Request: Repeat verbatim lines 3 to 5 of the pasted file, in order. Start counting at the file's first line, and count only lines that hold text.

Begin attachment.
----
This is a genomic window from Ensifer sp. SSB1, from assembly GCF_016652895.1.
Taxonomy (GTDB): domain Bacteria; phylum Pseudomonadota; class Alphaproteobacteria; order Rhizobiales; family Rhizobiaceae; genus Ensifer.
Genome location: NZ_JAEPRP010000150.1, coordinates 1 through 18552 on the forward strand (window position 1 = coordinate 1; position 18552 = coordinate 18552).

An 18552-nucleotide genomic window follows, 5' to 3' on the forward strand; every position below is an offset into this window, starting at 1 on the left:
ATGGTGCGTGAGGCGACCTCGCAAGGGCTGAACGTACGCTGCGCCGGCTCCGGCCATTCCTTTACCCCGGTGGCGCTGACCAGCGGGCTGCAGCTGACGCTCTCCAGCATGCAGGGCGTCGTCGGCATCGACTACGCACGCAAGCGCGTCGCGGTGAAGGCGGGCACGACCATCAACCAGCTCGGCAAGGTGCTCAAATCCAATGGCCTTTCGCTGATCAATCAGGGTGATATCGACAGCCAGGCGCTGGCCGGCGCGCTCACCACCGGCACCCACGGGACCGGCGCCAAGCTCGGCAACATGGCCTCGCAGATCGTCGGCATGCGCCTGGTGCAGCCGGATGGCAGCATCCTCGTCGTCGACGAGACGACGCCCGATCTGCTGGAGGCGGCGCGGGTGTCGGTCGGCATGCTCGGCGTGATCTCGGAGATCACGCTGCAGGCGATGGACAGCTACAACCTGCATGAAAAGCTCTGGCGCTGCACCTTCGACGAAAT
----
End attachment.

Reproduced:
Genome location: NZ_JAEPRP010000150.1, coordinates 1 through 18552 on the forward strand (window position 1 = coordinate 1; position 18552 = coordinate 18552).

An 18552-nucleotide genomic window follows, 5' to 3' on the forward strand; every position below is an offset into this window, starting at 1 on the left:
ATGGTGCGTGAGGCGACCTCGCAAGGGCTGAACGTACGCTGCGCCGGCTCCGGCCATTCCTTTACCCCGGTGGCGCTGACCAGCGGGCTGCAGCTGACGCTCTCCAGCATGCAGGGCGTCGTCGGCATCGACTACGCACGCAAGCGCGTCGCGGTGAAGGCGGGCACGACCATCAACCAGCTCGGCAAGGTGCTCAAATCCAATGGCCTTTCGCTGATCAATCAGGGTGATATCGACAGCCAGGCGCTGGCCGGCGCGCTCACCACCGGCACCCACGGGACCGGCGCCAAGCTCGGCAACATGGCCTCGCAGATCGTCGGCATGCGCCTGGTGCAGCCGGATGGCAGCATCCTCGTCGTCGACGAGACGACGCCCGATCTGCTGGAGGCGGCGCGGGTGTCGGTCGGCATGCTCGGCGTGATCTCGGAGATCACGCTGCAGGCGATGGACAGCTACAACCTGCATGAAAAGCTCTGGCGCTGCACCTTCGACGAAAT